In my mind’s eye he’s always leathered, one booted foot propped on the open door of his ’61 Ford pickup. Lone man on the range, solitary and in tune with the land: the archetypal frontiersman. “Hard, isolate, stoic, a killer,” as D. H. Lawrence wrote. Self-reliance was his religion; he was the rugged individualist in the legend of manly prowess that is one story of America.
Besides the album and Dad’s high school yearbook, Joe found his files. One folder in particular was stuffed with copies of letters and court filings. When it arrived, I knew immediately that it was important. The manila folder gave off such a charge. I put it in a box I’d already made to hold his surviving letters and manifesto. To keep the poison well-contained, was how it felt; I thought of lead-lined boxes, caskets for hearts from fairy tales. One by one I drew the papers out and read them through.
The rage of white men in America is not just on the rise: it never really went away.
The year was 1973: there was a felony warrant out for his arrest. Dad got wind of this by casing the joint: he called the court in California to discover why he should answer to a Nevada summons. All this he noted down on a yellow legal pad, overwriting it again and again. Fifty years later the paper was still dented from the pressure of his pen.
So now he was an outlaw. I pictured the moment: a flare of anger like a match, a phone set back, a long stare out onto the dry, gray wash. I saw a hard smile, a harder jaw. He would find a way out of this trap. Still I was shocked when I grasped his plan. I shouldn’t have been, not after all these years of his disregard. But seeing it in black and white made me sad all over again, and then furious, for the damage he dealt out to those young lives.
It’s a strange letter, this one dated June 1973 to the deputy DA in charge of the Nonsupport Welfare Division. In it, Dad feels out his options, actually asks for advice. What would the authorities do if he were unemployed—which he has been, he says, for several weeks, though he would never under any circumstances accept unemployment benefits? What, he goes on, if “future part-time income would not exceed $350 per month, which is a marginal living in a trailer with utilities etc?” Further on he rephrases: “What precedents, etc., exist within Nevada concerning probably legally sanctioned actions when all real property is less than $1000 in value and poverty level subsistence is the only income?”
He planned to earn nothing ever again. He planned to drop to poverty level, so he could spite her and thwart her—and not pay a red cent to help feed and clothe their five children. The whole purpose of his existence had narrowed to punishing this woman, our mother, who had the temerity to stand up to him.
In a handwritten note that must be a draft of the points he wished to make, he wrote: “administrative approach to non-working situation in Nevada.” It’s an accident of fate that underneath this he marked the date: June 20, 1973. My fifteenth birthday. I wonder if it even registered to him. This date, in a way, stood in for me, for all of us, these five young human beings who appeared not to register, either, in his bitter crusade. And I asked myself, straining to see: What warped logic led him to this place?
I went back and read through the documents again. This was the closest I’d ever come to understanding why he dropped off the face of the earth. We children were ignorant, of course—we had no access to this grown-up information. We had no way of knowing that in the first tsunami of divorce decrees in the 1970s, judges invariably awarded custody of the children to mothers, with weekend visitation decreed for fathers. Our parents’ divorce followed this rule: Initially Dad was to see us on alternate weekends. He broke this off after two miserable weekend visits, and began to demand joint custody, it seems. Our mother’s attorney did not respond, and when the divorce hearing was held, Dad did not appear in court. From there it escalated to Nevada and the felony warrant.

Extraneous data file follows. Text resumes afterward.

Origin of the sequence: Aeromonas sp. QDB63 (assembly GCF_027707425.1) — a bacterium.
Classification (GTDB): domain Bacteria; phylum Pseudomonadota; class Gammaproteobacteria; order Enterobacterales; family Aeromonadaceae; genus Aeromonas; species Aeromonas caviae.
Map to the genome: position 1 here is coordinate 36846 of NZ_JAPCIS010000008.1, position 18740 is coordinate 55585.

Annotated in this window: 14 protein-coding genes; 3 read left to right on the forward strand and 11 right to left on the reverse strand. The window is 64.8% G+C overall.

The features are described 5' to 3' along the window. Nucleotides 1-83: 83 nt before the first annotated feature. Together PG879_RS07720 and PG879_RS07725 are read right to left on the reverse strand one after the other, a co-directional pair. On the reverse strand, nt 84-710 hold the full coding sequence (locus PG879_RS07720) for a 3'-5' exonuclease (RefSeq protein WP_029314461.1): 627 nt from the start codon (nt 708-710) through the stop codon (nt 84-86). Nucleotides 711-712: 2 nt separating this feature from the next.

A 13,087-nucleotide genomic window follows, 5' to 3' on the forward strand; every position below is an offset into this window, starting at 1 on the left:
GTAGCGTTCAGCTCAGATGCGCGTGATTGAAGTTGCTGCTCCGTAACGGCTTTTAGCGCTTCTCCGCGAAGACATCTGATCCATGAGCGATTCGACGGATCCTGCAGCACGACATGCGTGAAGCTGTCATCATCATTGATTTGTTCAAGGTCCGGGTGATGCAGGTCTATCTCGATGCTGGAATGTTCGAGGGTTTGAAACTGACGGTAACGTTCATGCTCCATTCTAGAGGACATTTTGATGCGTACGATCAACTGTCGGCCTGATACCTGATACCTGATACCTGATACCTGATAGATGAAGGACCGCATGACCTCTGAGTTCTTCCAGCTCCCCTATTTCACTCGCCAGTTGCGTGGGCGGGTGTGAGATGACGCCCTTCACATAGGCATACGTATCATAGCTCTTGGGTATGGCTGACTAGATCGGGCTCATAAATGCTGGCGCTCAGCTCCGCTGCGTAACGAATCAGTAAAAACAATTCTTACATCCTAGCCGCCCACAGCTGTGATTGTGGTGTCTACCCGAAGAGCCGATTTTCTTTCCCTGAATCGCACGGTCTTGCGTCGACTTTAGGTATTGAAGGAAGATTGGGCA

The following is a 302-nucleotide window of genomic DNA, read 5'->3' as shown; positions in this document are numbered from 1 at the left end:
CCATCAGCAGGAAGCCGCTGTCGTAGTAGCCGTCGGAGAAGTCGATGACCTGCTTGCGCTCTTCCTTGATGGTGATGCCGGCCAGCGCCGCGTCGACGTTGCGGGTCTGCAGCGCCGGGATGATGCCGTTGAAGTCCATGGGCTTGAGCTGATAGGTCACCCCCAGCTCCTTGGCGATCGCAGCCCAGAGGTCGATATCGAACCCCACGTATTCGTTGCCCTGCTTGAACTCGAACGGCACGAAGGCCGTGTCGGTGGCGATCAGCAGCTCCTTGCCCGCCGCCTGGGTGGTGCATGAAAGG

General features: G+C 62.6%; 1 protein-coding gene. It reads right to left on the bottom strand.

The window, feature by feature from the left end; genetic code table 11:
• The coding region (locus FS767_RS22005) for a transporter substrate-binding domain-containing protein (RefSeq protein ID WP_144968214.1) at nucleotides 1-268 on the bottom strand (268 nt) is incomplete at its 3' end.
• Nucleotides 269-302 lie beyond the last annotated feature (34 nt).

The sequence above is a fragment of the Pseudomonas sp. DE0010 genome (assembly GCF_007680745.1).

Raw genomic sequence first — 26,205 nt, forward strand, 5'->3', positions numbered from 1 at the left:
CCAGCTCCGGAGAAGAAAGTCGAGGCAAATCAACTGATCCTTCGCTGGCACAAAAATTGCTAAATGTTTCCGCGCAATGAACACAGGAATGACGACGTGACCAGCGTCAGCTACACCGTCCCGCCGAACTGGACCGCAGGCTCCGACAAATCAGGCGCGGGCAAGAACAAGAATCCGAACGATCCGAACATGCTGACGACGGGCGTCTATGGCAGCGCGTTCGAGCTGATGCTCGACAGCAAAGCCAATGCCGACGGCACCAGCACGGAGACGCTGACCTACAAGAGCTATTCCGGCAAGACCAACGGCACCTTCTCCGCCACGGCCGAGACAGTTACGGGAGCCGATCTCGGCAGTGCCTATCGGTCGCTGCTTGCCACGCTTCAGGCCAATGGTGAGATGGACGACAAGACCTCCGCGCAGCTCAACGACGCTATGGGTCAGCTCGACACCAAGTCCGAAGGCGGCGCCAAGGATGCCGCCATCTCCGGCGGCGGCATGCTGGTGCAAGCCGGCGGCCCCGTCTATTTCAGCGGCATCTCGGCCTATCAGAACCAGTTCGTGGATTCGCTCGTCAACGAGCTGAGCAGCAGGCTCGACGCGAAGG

His mind was the mind of an engineer. He viewed it all in terms of an equation. “No one can separate rights and obligations within a given context,” he wrote. This is his “non-negotiable position. My clearly acknowledged obligations toward my children automatically convey reasonable and unalterable rights which neither you nor your client can abrogate. The converse obviously also holds. It is, unfortunately, an elementary logical proposition that the rights and obligations either hang together or fall together.”
He viewed his rights severed, so he severed his obligations.
Nowhere, in any of these documents, the scribbled notes that reveal his sleuthing into mother’s sale of the house, his calls to officials and receipts for registered letters, did he betray the slightest concern about what his nuclear option would do to his five children.
Indeed, he almost relished the dénouement: “Unless a constructive solution can be found, and quickly, then almost certain a destructive solution dictated simply by cash flow will ultimately force adjustments in a new, and hopefully better direction.”
He would wait her out, until she—or we—came begging.
From time to time in our early twenties he sent us missives from his hideout to the repellent “anthills” in which we chose to live. When I was in college he wrote to me that he had never been happier: “I’m scribbling this by Coleman lantern and I bet there aren’t five people in 1500 square miles…. Watched the red sunset and the stars pop out and for me, this is the best thing in life.” He had no “ghosts from the past” and certainly no regrets. He’d turned to mining, developing a chemical process to extract trace gold and silver from slag ore. For the rest of his life we kids would joke about the bars of gold we’d find someday, buried underneath his trailer.